Heller also recently found a local supplier that is still selling masks, although he said it will be two to three weeks before they arrive.

“The nice part about Montana is that we’re relatively quiet,” Heller said. “It’s not the hustle and bustle that’s going on all the time, so it is really easy to do social distancing … We read about what’s been going on in the rest of the world, and it just seems so far away for us.”

Although PPE has become a near-necessity for most during this time, agents seem hesitant to say that it will become a requirement for brokerages and agents who want to succeed in the future because of the way it impedes upon the human connection between agent and client.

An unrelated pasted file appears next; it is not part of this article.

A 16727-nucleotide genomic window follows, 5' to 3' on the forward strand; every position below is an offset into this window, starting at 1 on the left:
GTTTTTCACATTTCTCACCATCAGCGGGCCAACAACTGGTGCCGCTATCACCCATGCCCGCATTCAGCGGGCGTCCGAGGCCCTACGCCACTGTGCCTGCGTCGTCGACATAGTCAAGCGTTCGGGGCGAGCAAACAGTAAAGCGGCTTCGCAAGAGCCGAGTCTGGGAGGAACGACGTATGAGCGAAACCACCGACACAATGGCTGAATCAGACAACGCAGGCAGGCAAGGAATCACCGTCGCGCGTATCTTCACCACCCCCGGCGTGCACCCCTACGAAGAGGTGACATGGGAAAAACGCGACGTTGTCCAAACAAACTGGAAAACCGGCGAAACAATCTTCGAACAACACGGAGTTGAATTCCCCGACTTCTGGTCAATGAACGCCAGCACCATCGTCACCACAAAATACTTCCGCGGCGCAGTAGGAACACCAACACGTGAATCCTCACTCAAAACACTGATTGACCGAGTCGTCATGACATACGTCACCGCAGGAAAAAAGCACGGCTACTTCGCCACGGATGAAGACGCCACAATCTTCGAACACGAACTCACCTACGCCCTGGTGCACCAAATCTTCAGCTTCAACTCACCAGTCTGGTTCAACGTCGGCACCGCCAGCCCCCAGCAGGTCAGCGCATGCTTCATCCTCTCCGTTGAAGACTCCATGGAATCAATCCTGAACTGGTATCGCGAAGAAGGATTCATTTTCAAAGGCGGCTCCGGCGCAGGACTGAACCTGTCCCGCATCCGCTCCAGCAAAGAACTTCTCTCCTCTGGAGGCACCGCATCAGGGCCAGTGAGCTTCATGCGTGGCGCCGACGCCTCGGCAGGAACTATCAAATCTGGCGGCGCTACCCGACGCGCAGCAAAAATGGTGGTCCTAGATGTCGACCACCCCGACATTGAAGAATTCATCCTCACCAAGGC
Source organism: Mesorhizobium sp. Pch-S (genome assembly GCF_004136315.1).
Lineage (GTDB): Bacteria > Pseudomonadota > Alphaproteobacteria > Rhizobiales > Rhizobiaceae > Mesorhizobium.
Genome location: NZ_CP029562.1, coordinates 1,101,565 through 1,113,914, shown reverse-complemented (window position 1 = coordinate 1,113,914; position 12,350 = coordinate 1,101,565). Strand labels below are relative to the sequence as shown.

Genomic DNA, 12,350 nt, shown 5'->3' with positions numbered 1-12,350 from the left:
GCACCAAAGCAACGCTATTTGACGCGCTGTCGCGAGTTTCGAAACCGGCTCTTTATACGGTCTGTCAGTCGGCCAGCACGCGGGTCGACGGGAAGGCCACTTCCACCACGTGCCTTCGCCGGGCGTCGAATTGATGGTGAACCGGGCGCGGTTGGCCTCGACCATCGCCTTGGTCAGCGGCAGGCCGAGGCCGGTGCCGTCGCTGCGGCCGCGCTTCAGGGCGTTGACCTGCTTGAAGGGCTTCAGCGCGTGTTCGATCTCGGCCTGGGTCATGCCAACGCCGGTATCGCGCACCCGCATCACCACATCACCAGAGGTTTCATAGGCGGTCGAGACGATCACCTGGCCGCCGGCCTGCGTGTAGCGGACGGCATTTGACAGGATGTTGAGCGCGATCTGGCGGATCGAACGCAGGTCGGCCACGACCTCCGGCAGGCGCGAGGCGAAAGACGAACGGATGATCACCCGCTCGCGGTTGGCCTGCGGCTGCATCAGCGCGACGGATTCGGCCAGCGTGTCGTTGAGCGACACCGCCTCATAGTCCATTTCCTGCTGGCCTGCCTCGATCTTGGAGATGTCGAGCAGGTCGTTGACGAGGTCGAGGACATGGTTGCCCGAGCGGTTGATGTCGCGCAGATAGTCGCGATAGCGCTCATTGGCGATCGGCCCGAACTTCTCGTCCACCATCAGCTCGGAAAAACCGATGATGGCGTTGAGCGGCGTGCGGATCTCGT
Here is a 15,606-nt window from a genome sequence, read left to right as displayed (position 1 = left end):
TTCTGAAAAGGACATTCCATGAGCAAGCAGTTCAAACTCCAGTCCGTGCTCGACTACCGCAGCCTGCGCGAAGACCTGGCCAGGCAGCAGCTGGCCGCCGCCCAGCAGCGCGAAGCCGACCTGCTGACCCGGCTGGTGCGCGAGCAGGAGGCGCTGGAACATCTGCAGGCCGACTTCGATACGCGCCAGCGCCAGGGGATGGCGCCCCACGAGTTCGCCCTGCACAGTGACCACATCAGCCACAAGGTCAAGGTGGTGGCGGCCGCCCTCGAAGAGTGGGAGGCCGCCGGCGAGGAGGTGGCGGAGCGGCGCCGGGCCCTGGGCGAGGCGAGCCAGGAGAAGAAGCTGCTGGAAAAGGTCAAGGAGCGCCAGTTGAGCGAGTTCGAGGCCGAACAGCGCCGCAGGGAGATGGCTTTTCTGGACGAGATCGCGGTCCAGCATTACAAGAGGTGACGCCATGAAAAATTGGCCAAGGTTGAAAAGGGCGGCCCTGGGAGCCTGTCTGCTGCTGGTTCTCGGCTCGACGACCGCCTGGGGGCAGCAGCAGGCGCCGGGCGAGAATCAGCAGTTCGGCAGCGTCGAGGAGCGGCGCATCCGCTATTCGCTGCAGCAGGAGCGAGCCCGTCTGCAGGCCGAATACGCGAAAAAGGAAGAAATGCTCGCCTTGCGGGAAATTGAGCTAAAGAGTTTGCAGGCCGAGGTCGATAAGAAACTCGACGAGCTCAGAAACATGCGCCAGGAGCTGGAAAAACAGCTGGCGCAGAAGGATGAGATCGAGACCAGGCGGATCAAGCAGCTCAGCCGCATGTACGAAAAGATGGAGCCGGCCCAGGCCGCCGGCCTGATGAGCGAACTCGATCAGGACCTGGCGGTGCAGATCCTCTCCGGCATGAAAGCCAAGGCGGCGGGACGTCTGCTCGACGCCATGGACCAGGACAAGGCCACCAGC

“One thing that we do find … is that when people wear booties, gloves and face masks that they’re not used to, it does not give that whole ‘hominess’ of a home,” Hatcher said. “People just aren’t used to it.”

Phillips said, at the end of the day, she thought buyers were more concerned with getting the home they want than with doing extensive research on the PPE practices of the agent or brokerage they’re working with.

“I wish people did that much research on agents, but they’ll just call up [the phone number] on a [for-sale] sign,” Phillips said. “I think they’re going to care more about the agent that calls and checks up on them during this time. But, that’s not a question we’re getting when they want to meet.”